Major League Soccer has been touting a TV ratings increase this season on ESPN and FOX platforms as the league breaks for its annual MLS All-Star Game. The ratings have gone up, and that is good news for soccer in America. But a quick peek behind the ratings indicates the league got a boost from the international “summer of soccer.” Plus there was a boost due to the commitment of ESPN to show most MLS telecasts this season on the primary ESPN channel.
Leading up to the 2016 MLS All-Star Game, this year’s Major League Soccer matches on ESPN and ESPN2 have delivered an average audience of 312,000 viewers (227,000 household impressions), an increase of 32 percent in viewers (235,000) and 44 percent in television homes (158,000) from the same period in 2015.
Of note this season, start times on ESPN and ESPN2 have been less consistent than last season, where a fixed 5pm ET/2pm PT Sunday time slot was used for most games. This season, the ESPN schedule has been more fluid and in fact the two-highest rated matches of the season for the network came on Saturday’s in the build-up to massive finals in Copa America and Euro 2016 being played the next day. Those two matches also featured arguably the flagship teams of MLS – Seattle and Los Angeles.
FOX’s number have boosted up to approximately 284,000 per match from fewer than 200,000 a year ago (representing a 44% percent increase).
On the surface that’s good news but perhaps it isn’t. FOX Sports’ ratings took a tumble last year when NFL season began and when forced to compete with special events such as the US Open Tennis final. FOX didn’t get the MLS ratings bump from airing the Copa America that perhaps it should have. And most importantly, FOX Sports has begun airing games on the over-the-air FOX channel with little meaningful competition and yet still hasn’t recorded great numbers (last weekend’s Hudson River derby between New York Red Bulls and New York City FC was watched by just 558,000 viewers).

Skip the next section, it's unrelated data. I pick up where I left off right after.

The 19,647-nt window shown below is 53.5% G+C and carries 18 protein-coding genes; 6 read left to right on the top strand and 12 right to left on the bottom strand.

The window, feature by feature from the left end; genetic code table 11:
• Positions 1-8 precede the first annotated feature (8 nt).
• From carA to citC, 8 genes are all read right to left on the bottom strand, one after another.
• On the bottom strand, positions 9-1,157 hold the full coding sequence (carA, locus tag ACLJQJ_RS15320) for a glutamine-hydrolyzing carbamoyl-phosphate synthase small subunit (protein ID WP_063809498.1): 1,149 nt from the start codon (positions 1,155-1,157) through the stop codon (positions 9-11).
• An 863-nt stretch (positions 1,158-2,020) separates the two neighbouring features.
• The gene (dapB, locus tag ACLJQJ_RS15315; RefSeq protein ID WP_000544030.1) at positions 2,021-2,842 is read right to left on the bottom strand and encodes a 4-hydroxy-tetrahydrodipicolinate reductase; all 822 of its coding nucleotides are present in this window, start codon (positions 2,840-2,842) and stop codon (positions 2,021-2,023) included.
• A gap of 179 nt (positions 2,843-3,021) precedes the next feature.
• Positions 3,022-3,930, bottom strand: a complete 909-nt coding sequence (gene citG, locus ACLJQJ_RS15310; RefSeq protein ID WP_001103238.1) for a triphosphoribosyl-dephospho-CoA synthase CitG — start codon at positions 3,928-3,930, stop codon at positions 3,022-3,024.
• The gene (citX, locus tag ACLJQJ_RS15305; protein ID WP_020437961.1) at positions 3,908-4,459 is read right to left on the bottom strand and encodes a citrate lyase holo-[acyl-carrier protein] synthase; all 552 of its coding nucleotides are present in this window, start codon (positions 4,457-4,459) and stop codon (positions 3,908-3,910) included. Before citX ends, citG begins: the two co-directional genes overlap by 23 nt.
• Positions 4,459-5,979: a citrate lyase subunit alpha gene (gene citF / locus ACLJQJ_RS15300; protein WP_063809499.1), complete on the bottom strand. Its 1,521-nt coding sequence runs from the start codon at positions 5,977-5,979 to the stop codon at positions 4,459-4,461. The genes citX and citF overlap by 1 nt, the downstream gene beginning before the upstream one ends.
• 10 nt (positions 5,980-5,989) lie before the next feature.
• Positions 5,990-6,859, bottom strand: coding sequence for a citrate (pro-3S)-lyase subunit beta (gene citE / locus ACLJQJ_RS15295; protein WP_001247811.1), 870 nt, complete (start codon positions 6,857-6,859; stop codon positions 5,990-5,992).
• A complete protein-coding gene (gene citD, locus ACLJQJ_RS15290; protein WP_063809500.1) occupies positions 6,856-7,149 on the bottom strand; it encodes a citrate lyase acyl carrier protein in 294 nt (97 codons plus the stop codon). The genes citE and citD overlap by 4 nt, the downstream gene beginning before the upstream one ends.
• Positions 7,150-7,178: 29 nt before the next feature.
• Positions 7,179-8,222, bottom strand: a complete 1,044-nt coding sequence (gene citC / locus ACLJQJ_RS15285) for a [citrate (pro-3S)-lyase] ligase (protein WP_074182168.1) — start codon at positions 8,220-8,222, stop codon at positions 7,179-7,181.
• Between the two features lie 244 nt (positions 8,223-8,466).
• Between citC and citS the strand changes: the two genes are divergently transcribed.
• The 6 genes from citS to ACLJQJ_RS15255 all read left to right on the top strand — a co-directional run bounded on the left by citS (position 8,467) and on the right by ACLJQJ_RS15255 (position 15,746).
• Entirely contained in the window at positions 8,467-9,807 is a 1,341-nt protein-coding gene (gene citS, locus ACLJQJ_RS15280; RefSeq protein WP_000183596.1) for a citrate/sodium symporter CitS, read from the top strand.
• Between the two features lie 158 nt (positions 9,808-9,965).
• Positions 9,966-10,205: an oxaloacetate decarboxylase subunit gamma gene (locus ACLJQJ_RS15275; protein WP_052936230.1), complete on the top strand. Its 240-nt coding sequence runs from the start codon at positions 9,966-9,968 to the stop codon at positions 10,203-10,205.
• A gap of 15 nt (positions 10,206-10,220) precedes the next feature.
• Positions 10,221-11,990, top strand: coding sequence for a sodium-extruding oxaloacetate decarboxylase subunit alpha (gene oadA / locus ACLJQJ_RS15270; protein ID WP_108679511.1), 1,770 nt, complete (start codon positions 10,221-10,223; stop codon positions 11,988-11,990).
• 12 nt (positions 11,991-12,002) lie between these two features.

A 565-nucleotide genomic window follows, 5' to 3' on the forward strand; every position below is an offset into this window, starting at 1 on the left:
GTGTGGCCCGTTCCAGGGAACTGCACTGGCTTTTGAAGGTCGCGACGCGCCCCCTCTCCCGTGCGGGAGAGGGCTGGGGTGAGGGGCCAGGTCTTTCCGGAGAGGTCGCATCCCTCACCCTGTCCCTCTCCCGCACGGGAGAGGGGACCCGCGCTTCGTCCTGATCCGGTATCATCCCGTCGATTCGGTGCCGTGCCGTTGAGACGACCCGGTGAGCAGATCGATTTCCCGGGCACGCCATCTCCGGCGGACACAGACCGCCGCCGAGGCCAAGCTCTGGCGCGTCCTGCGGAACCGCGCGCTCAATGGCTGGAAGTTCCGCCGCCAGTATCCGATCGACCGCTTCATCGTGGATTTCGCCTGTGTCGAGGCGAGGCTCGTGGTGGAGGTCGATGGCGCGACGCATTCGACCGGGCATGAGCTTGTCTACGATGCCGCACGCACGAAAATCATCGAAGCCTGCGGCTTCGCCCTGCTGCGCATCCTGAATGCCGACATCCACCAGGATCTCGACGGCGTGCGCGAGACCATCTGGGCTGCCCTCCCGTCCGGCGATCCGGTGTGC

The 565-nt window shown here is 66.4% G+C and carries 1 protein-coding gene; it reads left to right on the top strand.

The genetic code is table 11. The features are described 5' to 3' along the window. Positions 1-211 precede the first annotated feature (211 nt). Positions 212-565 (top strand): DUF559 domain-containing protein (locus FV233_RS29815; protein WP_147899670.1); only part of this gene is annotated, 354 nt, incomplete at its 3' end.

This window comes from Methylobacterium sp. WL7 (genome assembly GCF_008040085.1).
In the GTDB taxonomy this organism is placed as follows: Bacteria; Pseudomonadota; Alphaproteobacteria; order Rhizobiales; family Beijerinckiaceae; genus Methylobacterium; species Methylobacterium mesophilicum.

MLS’s ratings improvement is a positive development though given the total outlay of $720 million by FOX Sports, Univision and ESPN for the TV rights for the 2015-2022 period, the ratings remain underwhelming. MLS’ hope that a consistent date and time would boost ratings substantially has given way once again to pegging MLS broadcasts to bigger soccer events and hoping for a ratings surge when other sports and soccer leagues aren’t directly competing for viewers.
For MLS to continue to grow its footprint, matches seem to require being hitched to larger events and featuring teams whose following transcends local markets. But beyond Seattle and Los Angeles, do any MLS clubs fit this description?
In the next round of player signings, the league might want to consider ways to raise the profile of big market clubs who can help move the television needle. The lowest rated match on any FOX Sports network this season was a July 17 matchup on FS1 between New York Red Bulls and Philadelphia – the #1 versus #4 TV markets in the nation. Perhaps the timing of the match wasn’t ideal right after the conclusion of the Euro 2016 tournament and before the kickoff of the International Champions Cup. But still the viewership, which was only slightly above 100,000, was incredibly disappointing.
Overall, MLS’ TV footprint and ratings are growing – but they still lag behind the overall interest and growth in soccer throughout the United States. MLS’ TV profile is a work in progress and as those of us who have kept track of these numbers for years can tell you, any positive baby steps are welcome.